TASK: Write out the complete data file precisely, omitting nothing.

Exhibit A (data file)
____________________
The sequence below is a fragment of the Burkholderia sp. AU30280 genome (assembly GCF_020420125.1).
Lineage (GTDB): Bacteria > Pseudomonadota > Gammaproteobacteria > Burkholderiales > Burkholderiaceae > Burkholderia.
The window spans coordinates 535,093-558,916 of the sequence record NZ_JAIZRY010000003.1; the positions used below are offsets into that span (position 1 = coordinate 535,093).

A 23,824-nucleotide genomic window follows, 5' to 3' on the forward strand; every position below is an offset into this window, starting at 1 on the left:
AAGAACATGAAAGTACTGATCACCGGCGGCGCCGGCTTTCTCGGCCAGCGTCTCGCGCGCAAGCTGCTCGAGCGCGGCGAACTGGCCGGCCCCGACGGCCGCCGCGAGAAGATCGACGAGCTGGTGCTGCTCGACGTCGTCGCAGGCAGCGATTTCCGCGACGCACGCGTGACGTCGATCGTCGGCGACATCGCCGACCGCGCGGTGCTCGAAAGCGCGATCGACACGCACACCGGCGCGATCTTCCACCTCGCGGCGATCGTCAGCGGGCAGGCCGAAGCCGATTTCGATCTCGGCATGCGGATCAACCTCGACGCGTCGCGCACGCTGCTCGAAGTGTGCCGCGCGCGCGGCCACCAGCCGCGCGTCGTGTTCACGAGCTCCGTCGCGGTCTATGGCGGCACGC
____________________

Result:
The sequence below is a fragment of the Burkholderia sp. AU30280 genome (assembly GCF_020420125.1).
Lineage (GTDB): Bacteria > Pseudomonadota > Gammaproteobacteria > Burkholderiales > Burkholderiaceae > Burkholderia.
The window spans coordinates 535,093-558,916 of the sequence record NZ_JAIZRY010000003.1; the positions used below are offsets into that span (position 1 = coordinate 535,093).

A 23,824-nucleotide genomic window follows, 5' to 3' on the forward strand; every position below is an offset into this window, starting at 1 on the left:
AAGAACATGAAAGTACTGATCACCGGCGGCGCCGGCTTTCTCGGCCAGCGTCTCGCGCGCAAGCTGCTCGAGCGCGGCGAACTGGCCGGCCCCGACGGCCGCCGCGAGAAGATCGACGAGCTGGTGCTGCTCGACGTCGTCGCAGGCAGCGATTTCCGCGACGCACGCGTGACGTCGATCGTCGGCGACATCGCCGACCGCGCGGTGCTCGAAAGCGCGATCGACACGCACACCGGCGCGATCTTCCACCTCGCGGCGATCGTCAGCGGGCAGGCCGAAGCCGATTTCGATCTCGGCATGCGGATCAACCTCGACGCGTCGCGCACGCTGCTCGAAGTGTGCCGCGCGCGCGGCCACCAGCCGCGCGTCGTGTTCACGAGCTCCGTCGCGGTCTATGGCGGCACGC